by Rebecca Silverman,

Skip Beat!

GN 26

Skip Beat! GN 26
After the Valentine's Day debacle, Kyoko is a little unsteady on her feet. Unfortunately she, Moko, and Love Me newcomer Chiori all admit to the director that they have less than warm feelings about that holiday, so he devises creative retributions. For Kyoko that means role-playing Ren Tsuruga's latest character's little sister...and moving in with him.

Ren Tsuruga is a bit of a mystery. He has a not-quite-hidden past (as far as readers are concerned, anyway), a deliberately gentlemanly exterior, and a serious issue with his own crush on Kyoko. Up until last volume, Kyoko herself was a bit oblivious to all of these mysteries, but with this volume's new story arc “Violence Mission,” it looks like she's going to learn a whole lot about him very quickly. In some respects, he is the more central character of this volume for all that he gets fewer pages and internal monologues. When he is around, however, he takes center stage as he agonizes over his feelings, torn between “controlling” himself and, presumably, tossing Kyoko down on the nearest bed and ravishing her. Part of what makes him interesting is that he is considering her reactions and emotional maturity as much as his own. One scene has him on the verge of deliberately hitting on her in order to scare her away; another has him fixated on putting more clothes on the girl. All in all, when Ren's on the page there are very few dull moments.

Not that dullness has ever been a problem for Skip Beat. This volume takes us back to the president's central goal for the series, to get Kyoko, Moko, and now Chiori to understand love. After he hears that the three girls detested Valentine's Day - “It was a day that polluted society! It was a nightmarish evil day!” they tell him – he decides that they have become too settled and comfortable in their acting lives. So he devises special torments for each of them, tailored to their specific dislikes. Or at least that's the case for Chiori and Moko. For Kyoko he clearly has an ulterior motive. The president has more than a little of the matchmaker in him, and he, along with the woefully absent Yashiro, long ago figured out that Ren was in love with Kyoko. Knowing this, and given some of his facial expressions and thoughts, it is hard to see his plot to make Kyoko and Ren cohabitate for a bit as anything other than a blatant attempt at setting them up. Since this leads to a situation that is likely to engender both comedy and romance, it is difficult to complain.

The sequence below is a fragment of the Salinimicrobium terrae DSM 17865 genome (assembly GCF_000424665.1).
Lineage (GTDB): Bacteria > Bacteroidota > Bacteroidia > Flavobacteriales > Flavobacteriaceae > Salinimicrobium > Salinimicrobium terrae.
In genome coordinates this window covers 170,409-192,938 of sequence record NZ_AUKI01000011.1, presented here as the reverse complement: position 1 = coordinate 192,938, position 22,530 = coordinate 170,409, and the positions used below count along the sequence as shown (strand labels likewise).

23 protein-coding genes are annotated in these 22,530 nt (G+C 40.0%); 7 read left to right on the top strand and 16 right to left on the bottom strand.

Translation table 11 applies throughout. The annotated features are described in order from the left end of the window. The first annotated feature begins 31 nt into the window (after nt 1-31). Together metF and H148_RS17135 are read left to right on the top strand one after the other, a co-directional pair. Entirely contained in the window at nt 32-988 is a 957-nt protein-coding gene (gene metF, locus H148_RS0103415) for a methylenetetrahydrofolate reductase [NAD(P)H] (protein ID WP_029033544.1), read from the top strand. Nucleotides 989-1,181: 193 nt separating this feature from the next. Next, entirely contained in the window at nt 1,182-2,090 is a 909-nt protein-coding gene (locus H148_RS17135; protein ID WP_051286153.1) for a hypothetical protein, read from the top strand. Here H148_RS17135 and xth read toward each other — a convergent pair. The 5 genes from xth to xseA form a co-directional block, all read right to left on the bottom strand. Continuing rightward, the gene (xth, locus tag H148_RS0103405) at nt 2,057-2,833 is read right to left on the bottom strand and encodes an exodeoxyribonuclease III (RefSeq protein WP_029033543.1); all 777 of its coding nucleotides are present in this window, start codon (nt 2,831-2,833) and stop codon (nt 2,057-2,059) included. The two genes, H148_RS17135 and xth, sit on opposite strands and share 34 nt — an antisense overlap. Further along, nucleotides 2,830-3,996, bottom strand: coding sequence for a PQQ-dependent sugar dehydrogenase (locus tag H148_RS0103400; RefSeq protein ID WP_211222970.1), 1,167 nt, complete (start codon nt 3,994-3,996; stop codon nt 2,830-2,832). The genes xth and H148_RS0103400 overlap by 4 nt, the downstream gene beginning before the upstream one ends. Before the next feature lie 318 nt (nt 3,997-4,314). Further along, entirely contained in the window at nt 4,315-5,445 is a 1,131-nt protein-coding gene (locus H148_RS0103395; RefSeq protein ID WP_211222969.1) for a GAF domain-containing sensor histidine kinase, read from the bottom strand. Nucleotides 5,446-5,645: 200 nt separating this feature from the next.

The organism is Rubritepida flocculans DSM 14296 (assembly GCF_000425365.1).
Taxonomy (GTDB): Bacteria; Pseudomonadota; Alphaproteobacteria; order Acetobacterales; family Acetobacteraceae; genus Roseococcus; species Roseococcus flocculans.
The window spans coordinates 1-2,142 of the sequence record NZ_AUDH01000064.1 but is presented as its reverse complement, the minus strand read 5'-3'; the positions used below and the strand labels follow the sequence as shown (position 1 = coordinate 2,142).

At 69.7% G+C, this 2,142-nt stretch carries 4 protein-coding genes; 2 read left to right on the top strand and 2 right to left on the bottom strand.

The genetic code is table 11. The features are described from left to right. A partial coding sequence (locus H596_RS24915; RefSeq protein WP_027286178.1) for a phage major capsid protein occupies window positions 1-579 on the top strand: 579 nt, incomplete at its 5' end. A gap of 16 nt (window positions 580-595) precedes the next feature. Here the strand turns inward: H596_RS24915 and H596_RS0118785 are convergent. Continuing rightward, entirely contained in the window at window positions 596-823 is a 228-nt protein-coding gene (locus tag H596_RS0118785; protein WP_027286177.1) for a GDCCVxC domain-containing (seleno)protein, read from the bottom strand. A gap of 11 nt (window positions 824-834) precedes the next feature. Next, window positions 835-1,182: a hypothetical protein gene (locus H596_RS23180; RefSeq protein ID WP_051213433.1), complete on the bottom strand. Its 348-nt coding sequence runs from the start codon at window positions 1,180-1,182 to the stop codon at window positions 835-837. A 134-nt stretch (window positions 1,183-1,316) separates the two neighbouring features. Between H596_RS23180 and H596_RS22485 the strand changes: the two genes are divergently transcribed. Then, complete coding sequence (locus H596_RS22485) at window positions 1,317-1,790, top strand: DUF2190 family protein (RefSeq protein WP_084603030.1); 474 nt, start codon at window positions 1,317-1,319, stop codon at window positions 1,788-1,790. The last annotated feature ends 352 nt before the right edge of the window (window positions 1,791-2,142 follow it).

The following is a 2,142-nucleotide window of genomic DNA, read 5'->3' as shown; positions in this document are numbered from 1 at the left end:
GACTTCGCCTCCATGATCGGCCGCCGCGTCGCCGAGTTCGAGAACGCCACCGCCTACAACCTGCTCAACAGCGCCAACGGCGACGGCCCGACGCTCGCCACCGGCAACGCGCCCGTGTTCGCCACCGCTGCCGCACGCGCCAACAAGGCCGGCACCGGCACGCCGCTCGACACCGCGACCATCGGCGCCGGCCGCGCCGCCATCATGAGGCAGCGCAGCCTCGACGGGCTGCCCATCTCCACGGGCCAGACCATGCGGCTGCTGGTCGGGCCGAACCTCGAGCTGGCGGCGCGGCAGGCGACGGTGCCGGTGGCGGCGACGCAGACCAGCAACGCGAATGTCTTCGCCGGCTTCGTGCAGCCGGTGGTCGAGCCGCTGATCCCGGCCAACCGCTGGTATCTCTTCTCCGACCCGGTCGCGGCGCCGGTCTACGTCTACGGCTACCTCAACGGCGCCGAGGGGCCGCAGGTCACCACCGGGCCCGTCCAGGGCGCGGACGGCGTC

Nakamura is setting up to deliver on both of those fronts, with a bit of angst thrown in. While Ren is anguishing over his love, Kyoko is busy fretting that she is not playing her role to his satisfaction. She is so caught up in her worries, in fact, that she several times misses moments when Ren is being Ren rather than his character, misinterpreting his need to, for example, stop staring at her cleavage for exasperation with her faulty acting. Nakamura is subtle with these scenes, however, so the reader could very easily miss the moment as well if she hasn't been paying close attention. These little details are part of what makes Skip Beat such a good series, particularly at a length where many romance and comedy stories begin to peter out.

Another highlight of the series is the creativity Nakamura is able to use for her characters' clothing. While the “Dark Moon” cast didn't wear exceptionally interesting clothes, Ren's character this time is a yakuza-style thug, allowing Nakamura to clothe him in bad boy black. Kyoko's character, likewise, dresses like a punk rocker from the 80s, with big, gradient hair, giving her a totally different look than the other times she's been in costume. Both Kyoko and Ren have to get used to seeing the other dressed like this; this is noticeably more difficult for Ren. Nakamura also adds some nice touches in other places, such as the president having a swim with his pet anaconda and the title page image of Kyoko sitting with the famous Hachiko under the banner “I'll wait with you.”

If there's one thing that can be said about Skip Beat it is that it has been consistently enjoyable. This volume is no exception. It has the feel of set up, but it remains entertaining and interesting, and what it seems to be setting up holds a lot of promise on both the romantic and comedic fronts. It is a shame that this is Nakamura's only English language release, because this is a woman who knows how to tell a good story.

Overall : B+
Story : B+
Art : B

+ Both funny and a bit romantic. Interesting new looks for both Ren and Kyoko; setting up for a good story arc.
We're clearly just setting up at this point, so there isn't a ton of development. Tenuous grasp of anatomy.

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Story & Art: Yoshiki Nakamura

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